We head over, and I can discern quickly that you need to observe the animals only from across a fence and pet them through it. This is good. Except for the fact that a rooster appears to have escaped, and he's pecking his way toward us with an alarming amount of enthusiasm. I back up a bit, but this just spurs him to peck his way forward even more rapidly. I can see the headlines now:

WOMAN ATTACKED BY ROGUE ROOSTER AND PECKED INTO UNCONSCIOUSNESS; expected to make full recovery, but swears off fowl for the rest of her days.

As I gave him a weak smile and asked him to "please not peck me" I realized that he wasn't approaching us with malice, but with an agenda. He was making little "bawking" noises and pecking his head in the direction of the cracked corn feeder. He actually came right over and tried to herd our steps in the chosen direction. Mike walked toward the feeder, and the rooster nearly stumbled over his own feet in excitement. He waited below, pecking away, for some corn to fall down as Mike inserted a quarter.

Pretty soon, the goats and pigs got a load of the fact that some action was going down, and they all crowded at the edge of the fence for their share. This kept them happily entertained, as opposed to last year, when all the female goats appeared to be pregnant, or in the process of becoming pregnant. The males were chasing them around the yard and having their way all too often, even with some who were already visibly pregnant! The female goats weren't taking too kindly to this aggressive display of affection. This year, everyone was in a happy mood.

Soon, we headed to the orchard. In season this time of year are Gala, Macintosh, Cortland, and Empire apples. We all picked a bunch to make applesauce. I ate 2 Empires (what this region is well known for) right off the tree. SO good. Unfortunately, the applesauce yield wasn't very high. We collected over 2 pecks worth of apples, diced them until our fingers hurt, and boiled down 2 enormous pots of apples, only to end up with this pathetic-looking Tupperware bowl of applesauce. Clearly, we did something wrong. I guess doing research on the types of apples best for making applesauce would have been a helpful preamble. But really, it's more about the experience. We had a great time. And my little pumpkin was very happy playing and picking apples. Life is good.

Friday, September 24, 2010

An Ode to Knitting

I've had a lot on my mind this week, and aside from my night of sheer exhaustion, each evening finds me knitting. I still love my crochet, but I have to admit, I knit a lot more now. With knitting, both hands are in motion, and there is something about that that I find incredibly soothing. For a Nervous Nelly like myself, knitting is a Godsend.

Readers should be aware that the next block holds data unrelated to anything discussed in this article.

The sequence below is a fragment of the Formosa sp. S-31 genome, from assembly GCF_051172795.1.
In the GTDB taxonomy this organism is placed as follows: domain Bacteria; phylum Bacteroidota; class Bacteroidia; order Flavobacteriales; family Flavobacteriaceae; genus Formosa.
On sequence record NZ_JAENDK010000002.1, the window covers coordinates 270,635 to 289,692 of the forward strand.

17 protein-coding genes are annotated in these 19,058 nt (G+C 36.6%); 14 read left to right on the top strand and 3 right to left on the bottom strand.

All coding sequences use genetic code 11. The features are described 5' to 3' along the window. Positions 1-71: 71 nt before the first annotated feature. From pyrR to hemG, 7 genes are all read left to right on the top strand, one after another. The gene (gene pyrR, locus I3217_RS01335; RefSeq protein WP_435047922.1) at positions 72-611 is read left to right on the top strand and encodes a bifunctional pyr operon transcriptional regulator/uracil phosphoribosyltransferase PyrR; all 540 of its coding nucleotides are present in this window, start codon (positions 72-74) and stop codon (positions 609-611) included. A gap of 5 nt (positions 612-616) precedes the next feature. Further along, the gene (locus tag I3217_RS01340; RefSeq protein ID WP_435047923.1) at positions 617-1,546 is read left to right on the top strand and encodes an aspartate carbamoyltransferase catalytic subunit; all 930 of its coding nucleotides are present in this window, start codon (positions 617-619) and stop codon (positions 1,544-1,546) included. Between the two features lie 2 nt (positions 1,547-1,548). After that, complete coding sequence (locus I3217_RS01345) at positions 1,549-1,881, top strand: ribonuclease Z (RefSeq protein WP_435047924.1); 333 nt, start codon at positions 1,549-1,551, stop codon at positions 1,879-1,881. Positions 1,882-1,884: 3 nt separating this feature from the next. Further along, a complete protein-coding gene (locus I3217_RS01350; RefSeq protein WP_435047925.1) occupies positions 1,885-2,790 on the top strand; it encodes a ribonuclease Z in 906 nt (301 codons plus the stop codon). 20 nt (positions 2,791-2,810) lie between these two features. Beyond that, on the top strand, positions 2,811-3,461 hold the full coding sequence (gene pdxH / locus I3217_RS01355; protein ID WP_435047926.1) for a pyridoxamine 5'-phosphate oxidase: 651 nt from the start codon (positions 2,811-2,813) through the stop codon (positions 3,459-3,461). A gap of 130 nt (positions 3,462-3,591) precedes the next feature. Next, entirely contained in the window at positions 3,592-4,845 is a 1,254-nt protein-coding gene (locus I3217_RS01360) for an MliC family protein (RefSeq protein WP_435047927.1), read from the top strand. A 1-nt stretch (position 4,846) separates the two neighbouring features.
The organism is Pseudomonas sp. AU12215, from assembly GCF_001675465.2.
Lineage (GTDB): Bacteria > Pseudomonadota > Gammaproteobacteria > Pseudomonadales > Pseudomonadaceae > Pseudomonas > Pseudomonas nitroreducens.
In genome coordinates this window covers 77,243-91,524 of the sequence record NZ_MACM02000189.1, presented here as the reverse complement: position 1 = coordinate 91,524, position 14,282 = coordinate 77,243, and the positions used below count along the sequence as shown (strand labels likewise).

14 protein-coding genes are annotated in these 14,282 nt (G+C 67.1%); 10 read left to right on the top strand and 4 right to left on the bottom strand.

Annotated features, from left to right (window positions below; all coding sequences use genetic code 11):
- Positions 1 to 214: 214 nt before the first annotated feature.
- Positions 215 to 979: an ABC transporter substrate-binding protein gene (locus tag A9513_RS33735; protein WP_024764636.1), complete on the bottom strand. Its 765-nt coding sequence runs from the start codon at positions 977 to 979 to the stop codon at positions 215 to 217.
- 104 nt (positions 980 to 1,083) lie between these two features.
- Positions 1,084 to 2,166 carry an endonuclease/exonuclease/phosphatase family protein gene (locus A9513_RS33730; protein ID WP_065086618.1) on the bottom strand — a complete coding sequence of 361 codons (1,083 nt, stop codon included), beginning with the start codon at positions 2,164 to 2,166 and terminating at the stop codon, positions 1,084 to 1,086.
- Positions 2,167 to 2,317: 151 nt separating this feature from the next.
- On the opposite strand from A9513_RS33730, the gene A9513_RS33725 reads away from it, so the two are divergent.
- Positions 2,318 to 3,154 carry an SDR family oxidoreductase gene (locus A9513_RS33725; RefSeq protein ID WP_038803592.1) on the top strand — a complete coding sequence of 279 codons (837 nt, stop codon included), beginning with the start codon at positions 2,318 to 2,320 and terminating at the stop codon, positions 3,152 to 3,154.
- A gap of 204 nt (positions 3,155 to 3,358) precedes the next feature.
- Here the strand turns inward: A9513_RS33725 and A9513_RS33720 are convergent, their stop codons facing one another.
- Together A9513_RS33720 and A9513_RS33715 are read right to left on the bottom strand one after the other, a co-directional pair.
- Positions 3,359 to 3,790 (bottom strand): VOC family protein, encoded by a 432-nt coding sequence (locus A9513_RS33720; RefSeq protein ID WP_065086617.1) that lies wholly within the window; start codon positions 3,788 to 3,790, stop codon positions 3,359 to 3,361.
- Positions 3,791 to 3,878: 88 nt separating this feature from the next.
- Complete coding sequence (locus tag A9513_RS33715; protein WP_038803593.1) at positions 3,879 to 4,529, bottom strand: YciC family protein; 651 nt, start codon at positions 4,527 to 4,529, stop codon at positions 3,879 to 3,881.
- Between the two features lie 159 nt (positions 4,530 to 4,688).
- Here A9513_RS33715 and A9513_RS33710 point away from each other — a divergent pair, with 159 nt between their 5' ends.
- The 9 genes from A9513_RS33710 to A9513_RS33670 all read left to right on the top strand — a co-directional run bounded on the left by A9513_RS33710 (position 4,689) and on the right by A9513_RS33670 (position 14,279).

I knit when I'm worried. I knit when I'm stressed. I knit when I'm anxious. I knit when my mind is racing and I just need to think things out. I knit between chores to give myself a break. I knit when I need to distract myself. It's my all-purpose, go-to craft of choice.

I love producing items that I, or someone I love, can use. Producing something tangible from the work of my hands is incredibly satisfying. Just when you're getting sick of one project, it's time to start a new one and begin the creative process all over again. Right now I'm finishing up a blanket for Henry and a sweater for myself. I'm about to move on to a multitude of other Christmas socks and hats and mittens.

I even have a purple pair of socks for my mom that I'm working on right now that fit right into my purse, so I tote them along with me. Never know when I may be sitting around and needing to work a few rounds to take my mind off other things.

And then there's my knitting group. These girls have totally revolutionized my life. Most afternoons we meet at 1 for lunch, knitting, and conversation. Any one who is involved in a group like this knows that while helping each other with the project at hand is certainly one of the perks, the most important part is unspoken - the friendship, the camaraderie, the emotional support through life's trials and tribulations. This group has come to mean so much to me over the past year, I can't even fully articulate it. I just love you girls! I thank God for the gift of knitting, and I thank God for YOU.

Have a great weekend everyone!

Thursday, September 23, 2010

Emotional? Me? Never


Yesterday was Hank's open house at his new elementary school. Well, let me correct myself. It was called "Curriculum Night" but I assumed it was like the open houses I remember from my childhood in public school. You know. The school is open in the evening, you wander in, look around, and meet your child's teachers. You get to see their room, their cubbie, and what they're working on. Good stuff. Nowadays, given that it's like breaking into Scotland Yard to even enter the school, an opportunity to meet his teachers in person and see his little classroom seemed like a particular treat.